I was using water alone, but on rides longer than 3 hours water can lead to problems, see: http://chemistry.about.com/cs/5/f/blwaterintox.htm
First, water isn't as well absorbed as water with electrolytes, so if you have water by itself, it can just sit in your stomach, and if you get enough of it, it can cause GI distress.
Second, a rider can be sweating out up to a quart of water a hour. Also, you can lose anywhere from 500mg to 1000mg of salt per liter of sweat, so it's easy to get down on salt.
So, drinking limited amounts of water can lead to both dehydrated and hyponatremic.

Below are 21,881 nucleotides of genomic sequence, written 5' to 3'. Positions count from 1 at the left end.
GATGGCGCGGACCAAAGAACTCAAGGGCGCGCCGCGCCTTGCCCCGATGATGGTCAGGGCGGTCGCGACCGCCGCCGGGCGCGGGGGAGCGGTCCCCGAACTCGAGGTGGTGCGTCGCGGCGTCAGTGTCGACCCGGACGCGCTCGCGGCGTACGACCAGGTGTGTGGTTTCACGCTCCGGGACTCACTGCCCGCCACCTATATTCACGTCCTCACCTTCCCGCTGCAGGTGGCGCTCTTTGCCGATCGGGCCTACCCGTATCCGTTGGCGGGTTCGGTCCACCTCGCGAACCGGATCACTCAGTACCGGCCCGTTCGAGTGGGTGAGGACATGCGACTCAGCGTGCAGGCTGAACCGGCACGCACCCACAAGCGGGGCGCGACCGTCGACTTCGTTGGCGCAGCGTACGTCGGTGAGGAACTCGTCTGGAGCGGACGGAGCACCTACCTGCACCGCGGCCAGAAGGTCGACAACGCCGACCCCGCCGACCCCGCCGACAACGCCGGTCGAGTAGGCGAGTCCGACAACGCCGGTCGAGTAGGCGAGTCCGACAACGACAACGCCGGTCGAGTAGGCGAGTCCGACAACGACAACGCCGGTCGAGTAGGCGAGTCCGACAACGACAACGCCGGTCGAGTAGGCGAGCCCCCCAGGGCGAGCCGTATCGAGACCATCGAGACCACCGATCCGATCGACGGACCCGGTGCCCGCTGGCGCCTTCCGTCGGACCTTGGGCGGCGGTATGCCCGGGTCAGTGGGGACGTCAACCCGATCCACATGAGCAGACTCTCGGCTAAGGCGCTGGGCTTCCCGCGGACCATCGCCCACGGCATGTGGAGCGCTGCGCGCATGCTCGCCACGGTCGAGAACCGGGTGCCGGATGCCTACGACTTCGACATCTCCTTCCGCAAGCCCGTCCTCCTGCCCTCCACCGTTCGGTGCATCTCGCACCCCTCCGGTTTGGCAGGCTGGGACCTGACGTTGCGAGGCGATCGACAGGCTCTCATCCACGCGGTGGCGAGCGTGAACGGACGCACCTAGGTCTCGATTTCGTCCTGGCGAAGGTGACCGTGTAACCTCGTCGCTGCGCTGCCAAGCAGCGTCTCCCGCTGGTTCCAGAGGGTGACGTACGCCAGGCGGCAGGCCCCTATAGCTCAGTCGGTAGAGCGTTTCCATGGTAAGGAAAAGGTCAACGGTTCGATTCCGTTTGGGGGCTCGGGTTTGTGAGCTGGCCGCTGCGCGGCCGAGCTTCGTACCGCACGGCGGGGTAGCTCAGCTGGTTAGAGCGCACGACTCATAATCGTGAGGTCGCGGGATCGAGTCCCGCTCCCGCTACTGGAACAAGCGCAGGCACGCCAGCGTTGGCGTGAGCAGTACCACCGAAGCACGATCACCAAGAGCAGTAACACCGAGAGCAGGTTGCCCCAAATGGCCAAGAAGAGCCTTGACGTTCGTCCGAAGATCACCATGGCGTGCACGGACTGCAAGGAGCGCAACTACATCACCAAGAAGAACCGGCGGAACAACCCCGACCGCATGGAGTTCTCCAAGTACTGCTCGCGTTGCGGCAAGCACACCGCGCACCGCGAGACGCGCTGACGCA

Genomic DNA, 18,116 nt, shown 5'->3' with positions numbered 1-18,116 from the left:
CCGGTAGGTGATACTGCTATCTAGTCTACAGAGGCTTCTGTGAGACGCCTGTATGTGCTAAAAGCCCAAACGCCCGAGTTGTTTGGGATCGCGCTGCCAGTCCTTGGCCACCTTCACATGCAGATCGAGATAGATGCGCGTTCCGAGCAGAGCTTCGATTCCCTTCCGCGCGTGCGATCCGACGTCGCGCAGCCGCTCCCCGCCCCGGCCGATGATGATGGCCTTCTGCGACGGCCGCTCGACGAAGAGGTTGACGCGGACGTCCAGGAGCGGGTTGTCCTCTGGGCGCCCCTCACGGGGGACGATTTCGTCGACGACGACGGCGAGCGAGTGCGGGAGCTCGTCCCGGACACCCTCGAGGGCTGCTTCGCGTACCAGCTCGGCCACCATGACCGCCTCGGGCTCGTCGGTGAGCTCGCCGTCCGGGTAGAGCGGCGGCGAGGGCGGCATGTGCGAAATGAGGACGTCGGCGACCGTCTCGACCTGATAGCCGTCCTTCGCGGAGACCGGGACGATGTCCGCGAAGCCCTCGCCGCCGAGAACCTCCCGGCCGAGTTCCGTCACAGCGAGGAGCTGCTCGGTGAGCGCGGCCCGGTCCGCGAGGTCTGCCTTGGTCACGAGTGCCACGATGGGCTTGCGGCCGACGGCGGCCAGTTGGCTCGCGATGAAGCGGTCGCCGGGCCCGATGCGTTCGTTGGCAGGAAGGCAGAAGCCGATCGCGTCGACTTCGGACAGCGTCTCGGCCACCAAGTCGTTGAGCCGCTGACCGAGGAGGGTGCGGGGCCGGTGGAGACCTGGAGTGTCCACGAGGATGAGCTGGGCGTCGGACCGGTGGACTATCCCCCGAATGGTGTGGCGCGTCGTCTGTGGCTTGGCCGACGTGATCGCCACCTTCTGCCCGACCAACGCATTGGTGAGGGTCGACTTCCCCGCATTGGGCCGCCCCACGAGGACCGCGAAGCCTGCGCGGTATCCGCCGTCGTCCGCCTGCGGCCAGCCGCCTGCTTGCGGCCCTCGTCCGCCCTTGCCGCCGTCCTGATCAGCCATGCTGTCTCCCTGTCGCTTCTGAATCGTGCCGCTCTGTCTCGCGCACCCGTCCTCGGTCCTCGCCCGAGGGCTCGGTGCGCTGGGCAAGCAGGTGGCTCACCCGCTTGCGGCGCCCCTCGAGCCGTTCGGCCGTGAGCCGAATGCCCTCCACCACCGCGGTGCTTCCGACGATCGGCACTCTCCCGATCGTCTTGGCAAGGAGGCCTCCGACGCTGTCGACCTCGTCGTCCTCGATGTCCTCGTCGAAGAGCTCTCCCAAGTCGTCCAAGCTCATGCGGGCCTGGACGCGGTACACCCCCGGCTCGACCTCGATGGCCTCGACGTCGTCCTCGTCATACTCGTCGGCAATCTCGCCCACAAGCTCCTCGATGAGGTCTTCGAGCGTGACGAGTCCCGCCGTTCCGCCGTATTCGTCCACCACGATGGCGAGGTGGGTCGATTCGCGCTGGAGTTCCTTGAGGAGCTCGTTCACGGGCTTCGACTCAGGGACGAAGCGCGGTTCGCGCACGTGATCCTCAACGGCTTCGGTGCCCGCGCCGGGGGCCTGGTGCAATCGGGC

In hot weather, I take two salt capsules per hour. I use succeed! e-caps. I don't like the endurolytes - hammer has a philosophy that salt isn't important and you can only get 240mg/hour from them (I get more than that from 1 of the capsules I take).
Things to look for:
If you weigh more after the ride than before, you are likely hyponatremic. If you drink lots of water and make no trips to the bathroom, you are likely hyponatremic. If your hands look swolen, you are likely hyponatremic.
Hyponatremia is nothing to sneeze at. The symptoms are similar to dehydration and heatstroke and many medical personel are not trained to deal with people who exercise for more than 5 hours at a time.